Given Sri Lanka’s majoritarian turn, appeals to address Tamil aspirations may be ineffectual.
India’s appeal to Sri Lanka to address the aspirations of its Tamil minority will certainly find resonance among the Tamil-speaking populace on both sides of the Palk Strait, but it is doubtful if it will have any effect. A joint statement by both countries after a virtual summit between Prime Minister Narendra Modi and his counterpart, Mahinda Rajapaksa, on September 26, not only reiterated India’s stated policy of seeking to ensure “equality, justice, peace and respect within a united Sri Lanka” for Tamils, but explicitly mentioned the need to carry forward the reconciliation process through the implementation of the 13th Amendment to Sri Lanka’s Constitution. It said Mr. Rajapaksa expressed confidence that Sri Lanka would work towards “realising the expectations” of all ethnic groups, including Tamils. However, he appeared to qualify the commitment by linking it to “reconciliation nurtured as per the mandate of the people of Sri Lanka”. Significantly, a separate statement by Mr. Rajapaksa’s office issued later made no reference to the 13th Amendment, which envisaged power-sharing with the provinces based on the Indo-Sri Lankan Accord of 1987. The omission is unsurprising. Mr. Rajapaksa has the required two-thirds majority in Parliament to amend the Constitution as his party pleases, but the gulf between the sort of devolution that would fulfil Tamil aspirations and what his brother, President Gotabaya Rajapaksa, would want to prioritise is quite large. India’s interest in the matter is undoubtedly related to speculation that far from implementing the 13th Amendment, Sri Lanka may heed calls to roll back the provincial council system itself.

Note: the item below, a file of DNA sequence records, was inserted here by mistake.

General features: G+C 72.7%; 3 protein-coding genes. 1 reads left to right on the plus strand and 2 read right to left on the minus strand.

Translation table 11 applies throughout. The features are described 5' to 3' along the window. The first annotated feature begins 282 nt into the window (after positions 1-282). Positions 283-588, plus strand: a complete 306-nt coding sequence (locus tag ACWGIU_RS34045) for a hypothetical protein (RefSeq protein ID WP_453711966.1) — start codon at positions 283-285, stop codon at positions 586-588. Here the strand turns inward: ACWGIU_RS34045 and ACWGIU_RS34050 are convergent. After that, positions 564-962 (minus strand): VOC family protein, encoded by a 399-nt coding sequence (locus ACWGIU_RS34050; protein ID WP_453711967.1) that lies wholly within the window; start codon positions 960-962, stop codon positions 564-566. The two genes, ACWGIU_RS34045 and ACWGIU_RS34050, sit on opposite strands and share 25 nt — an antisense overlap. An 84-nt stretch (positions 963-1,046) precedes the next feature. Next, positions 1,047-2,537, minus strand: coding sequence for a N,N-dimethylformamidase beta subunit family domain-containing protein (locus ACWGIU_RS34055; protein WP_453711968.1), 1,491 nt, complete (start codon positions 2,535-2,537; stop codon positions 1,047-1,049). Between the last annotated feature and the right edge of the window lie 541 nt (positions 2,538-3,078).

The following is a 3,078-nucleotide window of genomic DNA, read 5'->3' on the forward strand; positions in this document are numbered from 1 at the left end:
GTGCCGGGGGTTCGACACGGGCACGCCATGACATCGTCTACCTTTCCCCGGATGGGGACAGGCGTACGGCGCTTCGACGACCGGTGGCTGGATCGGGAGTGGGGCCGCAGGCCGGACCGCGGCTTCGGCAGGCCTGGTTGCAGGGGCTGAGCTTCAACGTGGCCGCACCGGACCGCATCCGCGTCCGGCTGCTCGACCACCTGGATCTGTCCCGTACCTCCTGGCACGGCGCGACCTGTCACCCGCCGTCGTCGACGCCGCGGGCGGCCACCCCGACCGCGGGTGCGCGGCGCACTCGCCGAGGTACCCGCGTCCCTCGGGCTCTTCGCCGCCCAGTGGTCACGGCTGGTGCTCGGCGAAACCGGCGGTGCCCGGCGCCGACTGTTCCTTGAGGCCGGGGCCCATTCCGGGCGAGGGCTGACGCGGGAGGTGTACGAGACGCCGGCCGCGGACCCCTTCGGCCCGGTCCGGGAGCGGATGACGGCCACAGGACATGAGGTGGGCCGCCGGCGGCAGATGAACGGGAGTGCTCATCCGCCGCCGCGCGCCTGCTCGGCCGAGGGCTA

The trajectory of relations, in which India is keen on limiting Sri Lanka’s exposure to China’s sphere of influence, may not afford the country much leverage over its smaller neighbour. When India was backing Sri Lanka after the war resumed in 2005-06, it chose to ignore the de-merger of the northern and eastern provinces. Now, when there is little global interest in holding Sri Lanka to its past promises on ethnic reconciliation and justice for war-time excesses, there is room for considerable scepticism about how effectual any appeal to the Sri Lankan regime would be. The Rajapaksas are aware of their mandates and are unlikely to do anything that does not have the approbation of the majority Sinhala community. While announcing steps on bilateral cooperation and a $15 million grant for Buddhist cultural exchanges, India held back its decision on Sri Lanka’s request for a currency swap and a deferment of debt. It would be watching developments on the legislative front, as the Rajapaksa administration plans to undo legislation that had curbed the President’s powers.